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I have a similar idea:

We can define a special code block element like this:

```obsidian-search
date:<2020-01-30
in-text:Hello World
tag:abc
```

This idea inspired by search engine commands. Because we have a multi-line editable block, using a DSL is available:

  1. use newline to separate keywords
  2. provide AND, OR as logical operator, and use AND as default one.
  3. provide xxx: prefix-command as search commands to search special domain content such as date:, tag:, stared: and so on (in-text: is the default).

We can specify a unique identifier for our search commands, such as obsidian-search or shorter, and re-write the rendering process of markdown’s code block.

And then, for programming performance, We can keep a cache for searching, such as save a list of search results in a file named ${search patterns} | hash, and provide automatic or manual refresh functions.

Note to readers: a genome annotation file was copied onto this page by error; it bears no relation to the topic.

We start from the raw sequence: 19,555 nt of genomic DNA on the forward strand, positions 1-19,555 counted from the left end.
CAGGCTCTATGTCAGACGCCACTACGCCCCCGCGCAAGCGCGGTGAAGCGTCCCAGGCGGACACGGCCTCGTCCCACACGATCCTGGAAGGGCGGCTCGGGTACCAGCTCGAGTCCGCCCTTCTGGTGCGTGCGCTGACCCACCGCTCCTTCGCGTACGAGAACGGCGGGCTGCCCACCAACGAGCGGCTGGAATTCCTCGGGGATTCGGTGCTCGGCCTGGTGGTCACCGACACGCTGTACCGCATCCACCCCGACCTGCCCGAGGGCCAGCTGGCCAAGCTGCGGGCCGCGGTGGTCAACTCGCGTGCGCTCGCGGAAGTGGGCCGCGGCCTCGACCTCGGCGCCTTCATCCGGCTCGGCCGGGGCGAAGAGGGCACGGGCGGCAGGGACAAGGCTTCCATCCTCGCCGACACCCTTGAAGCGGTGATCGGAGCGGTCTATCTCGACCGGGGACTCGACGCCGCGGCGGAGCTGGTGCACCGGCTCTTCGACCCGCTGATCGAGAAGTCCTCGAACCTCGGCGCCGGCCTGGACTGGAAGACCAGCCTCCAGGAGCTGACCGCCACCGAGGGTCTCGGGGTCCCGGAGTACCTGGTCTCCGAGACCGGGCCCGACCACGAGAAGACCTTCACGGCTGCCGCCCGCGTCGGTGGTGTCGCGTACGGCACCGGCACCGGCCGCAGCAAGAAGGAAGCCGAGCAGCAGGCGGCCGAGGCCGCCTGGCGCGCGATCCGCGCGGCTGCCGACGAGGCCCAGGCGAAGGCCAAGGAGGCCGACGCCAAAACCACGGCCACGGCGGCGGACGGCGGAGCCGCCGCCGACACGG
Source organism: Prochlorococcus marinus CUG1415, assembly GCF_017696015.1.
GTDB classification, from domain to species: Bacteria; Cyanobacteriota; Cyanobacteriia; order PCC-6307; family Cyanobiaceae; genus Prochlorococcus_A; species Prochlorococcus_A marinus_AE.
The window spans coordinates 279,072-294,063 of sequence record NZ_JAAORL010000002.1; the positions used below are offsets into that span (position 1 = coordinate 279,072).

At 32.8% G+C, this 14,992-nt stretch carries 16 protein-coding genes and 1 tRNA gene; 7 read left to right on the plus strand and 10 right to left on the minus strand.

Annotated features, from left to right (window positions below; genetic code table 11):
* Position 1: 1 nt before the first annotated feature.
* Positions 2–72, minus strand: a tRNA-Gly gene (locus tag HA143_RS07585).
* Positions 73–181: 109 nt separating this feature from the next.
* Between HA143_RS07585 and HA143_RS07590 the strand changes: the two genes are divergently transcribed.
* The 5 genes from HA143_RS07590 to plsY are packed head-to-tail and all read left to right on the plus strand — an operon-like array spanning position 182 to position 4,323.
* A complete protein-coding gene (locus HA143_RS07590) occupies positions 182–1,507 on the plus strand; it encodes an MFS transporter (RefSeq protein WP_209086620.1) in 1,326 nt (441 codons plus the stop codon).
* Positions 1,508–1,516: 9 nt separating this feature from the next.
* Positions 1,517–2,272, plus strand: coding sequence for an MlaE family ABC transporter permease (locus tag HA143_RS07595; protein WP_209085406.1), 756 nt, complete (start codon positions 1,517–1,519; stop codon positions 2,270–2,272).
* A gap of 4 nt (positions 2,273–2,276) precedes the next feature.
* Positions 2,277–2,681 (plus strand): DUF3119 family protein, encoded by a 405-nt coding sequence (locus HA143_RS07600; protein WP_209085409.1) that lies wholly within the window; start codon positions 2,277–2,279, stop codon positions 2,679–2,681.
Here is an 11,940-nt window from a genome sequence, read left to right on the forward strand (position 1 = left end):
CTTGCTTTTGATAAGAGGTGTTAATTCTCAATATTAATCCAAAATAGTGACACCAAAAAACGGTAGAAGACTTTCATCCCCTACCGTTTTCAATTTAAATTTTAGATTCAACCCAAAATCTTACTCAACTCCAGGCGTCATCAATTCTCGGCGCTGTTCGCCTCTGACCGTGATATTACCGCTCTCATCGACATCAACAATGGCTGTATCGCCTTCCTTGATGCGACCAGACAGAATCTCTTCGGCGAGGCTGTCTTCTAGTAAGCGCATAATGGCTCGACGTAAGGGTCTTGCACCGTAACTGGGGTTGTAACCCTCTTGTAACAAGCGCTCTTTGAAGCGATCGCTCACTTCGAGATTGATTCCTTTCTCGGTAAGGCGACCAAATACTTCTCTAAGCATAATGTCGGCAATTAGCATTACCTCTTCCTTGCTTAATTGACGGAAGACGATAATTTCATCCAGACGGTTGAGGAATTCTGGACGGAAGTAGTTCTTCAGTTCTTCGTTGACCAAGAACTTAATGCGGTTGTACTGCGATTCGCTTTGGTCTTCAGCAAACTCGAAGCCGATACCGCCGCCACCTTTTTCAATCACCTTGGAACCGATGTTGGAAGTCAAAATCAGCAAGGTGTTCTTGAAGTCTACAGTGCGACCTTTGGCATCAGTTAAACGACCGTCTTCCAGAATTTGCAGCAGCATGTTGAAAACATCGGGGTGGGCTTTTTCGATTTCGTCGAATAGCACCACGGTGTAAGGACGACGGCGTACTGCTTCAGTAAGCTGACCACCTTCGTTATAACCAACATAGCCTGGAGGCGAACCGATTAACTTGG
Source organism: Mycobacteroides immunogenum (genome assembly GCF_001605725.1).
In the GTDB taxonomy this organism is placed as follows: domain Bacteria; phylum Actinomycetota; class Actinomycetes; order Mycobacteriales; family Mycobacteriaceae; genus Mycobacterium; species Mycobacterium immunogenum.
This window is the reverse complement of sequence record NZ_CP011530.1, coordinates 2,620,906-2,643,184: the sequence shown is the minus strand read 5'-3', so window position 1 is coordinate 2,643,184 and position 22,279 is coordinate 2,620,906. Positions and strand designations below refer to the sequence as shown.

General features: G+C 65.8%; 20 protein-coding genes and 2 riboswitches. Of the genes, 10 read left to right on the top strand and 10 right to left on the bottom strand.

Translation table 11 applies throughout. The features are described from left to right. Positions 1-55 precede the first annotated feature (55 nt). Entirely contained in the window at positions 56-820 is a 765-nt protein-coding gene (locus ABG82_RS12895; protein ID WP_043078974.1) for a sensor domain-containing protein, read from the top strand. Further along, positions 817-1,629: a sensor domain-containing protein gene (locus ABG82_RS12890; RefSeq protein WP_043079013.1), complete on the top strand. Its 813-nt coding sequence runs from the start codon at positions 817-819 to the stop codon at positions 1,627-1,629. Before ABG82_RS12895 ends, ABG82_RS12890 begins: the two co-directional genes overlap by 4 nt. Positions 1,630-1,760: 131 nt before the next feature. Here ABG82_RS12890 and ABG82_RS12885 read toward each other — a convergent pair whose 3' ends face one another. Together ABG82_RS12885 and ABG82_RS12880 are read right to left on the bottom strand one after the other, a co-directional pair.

In addition, which features we needed are all able to classify into three parts:

  1. UI (display style, interaction etc.)
  2. Organization (how can we manage notes, attachments etc.)
  3. Content (formal language, DSL, special patterns etc.)

In my opinion, good classification brings pretty conversions.

quite nice idea. This is like automating internal links in our working file which updates in the real time.

exactly! developers of obsidian are doing something that I always wondered why no one is doing. And they are doing a great job doing this!

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I am currently using obsidian to organize my leetcode codes. I add tag for each problem like #stack, #array and so on. I would like to display them in group of tags.